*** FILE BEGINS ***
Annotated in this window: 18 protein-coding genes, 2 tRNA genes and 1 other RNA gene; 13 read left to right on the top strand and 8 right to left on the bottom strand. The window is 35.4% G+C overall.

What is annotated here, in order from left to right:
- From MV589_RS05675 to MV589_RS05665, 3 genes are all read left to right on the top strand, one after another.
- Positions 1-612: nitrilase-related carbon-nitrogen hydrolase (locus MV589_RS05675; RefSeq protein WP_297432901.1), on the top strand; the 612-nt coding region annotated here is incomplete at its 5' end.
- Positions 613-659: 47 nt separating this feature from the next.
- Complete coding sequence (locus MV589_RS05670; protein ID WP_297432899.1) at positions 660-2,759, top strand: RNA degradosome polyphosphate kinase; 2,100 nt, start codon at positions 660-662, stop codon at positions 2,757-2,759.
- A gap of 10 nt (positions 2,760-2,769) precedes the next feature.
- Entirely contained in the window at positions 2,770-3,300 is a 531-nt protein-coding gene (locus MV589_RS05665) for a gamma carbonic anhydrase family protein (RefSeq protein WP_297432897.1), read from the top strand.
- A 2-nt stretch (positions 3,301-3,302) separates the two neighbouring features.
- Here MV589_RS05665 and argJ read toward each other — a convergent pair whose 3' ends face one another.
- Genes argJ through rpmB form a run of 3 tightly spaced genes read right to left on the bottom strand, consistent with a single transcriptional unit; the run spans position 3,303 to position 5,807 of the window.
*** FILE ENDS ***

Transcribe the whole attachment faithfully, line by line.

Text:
Annotated in this window: 18 protein-coding genes, 2 tRNA genes and 1 other RNA gene; 13 read left to right on the top strand and 8 right to left on the bottom strand. The window is 35.4% G+C overall.

What is annotated here, in order from left to right:
- From MV589_RS05675 to MV589_RS05665, 3 genes are all read left to right on the top strand, one after another.
- Positions 1-612: nitrilase-related carbon-nitrogen hydrolase (locus MV589_RS05675; RefSeq protein WP_297432901.1), on the top strand; the 612-nt coding region annotated here is incomplete at its 5' end.
- Positions 613-659: 47 nt separating this feature from the next.
- Complete coding sequence (locus MV589_RS05670; protein ID WP_297432899.1) at positions 660-2,759, top strand: RNA degradosome polyphosphate kinase; 2,100 nt, start codon at positions 660-662, stop codon at positions 2,757-2,759.
- A gap of 10 nt (positions 2,760-2,769) precedes the next feature.
- Entirely contained in the window at positions 2,770-3,300 is a 531-nt protein-coding gene (locus MV589_RS05665) for a gamma carbonic anhydrase family protein (RefSeq protein WP_297432897.1), read from the top strand.
- A 2-nt stretch (positions 3,301-3,302) separates the two neighbouring features.
- Here MV589_RS05665 and argJ read toward each other — a convergent pair whose 3' ends face one another.
- Genes argJ through rpmB form a run of 3 tightly spaced genes read right to left on the bottom strand, consistent with a single transcriptional unit; the run spans position 3,303 to position 5,807 of the window.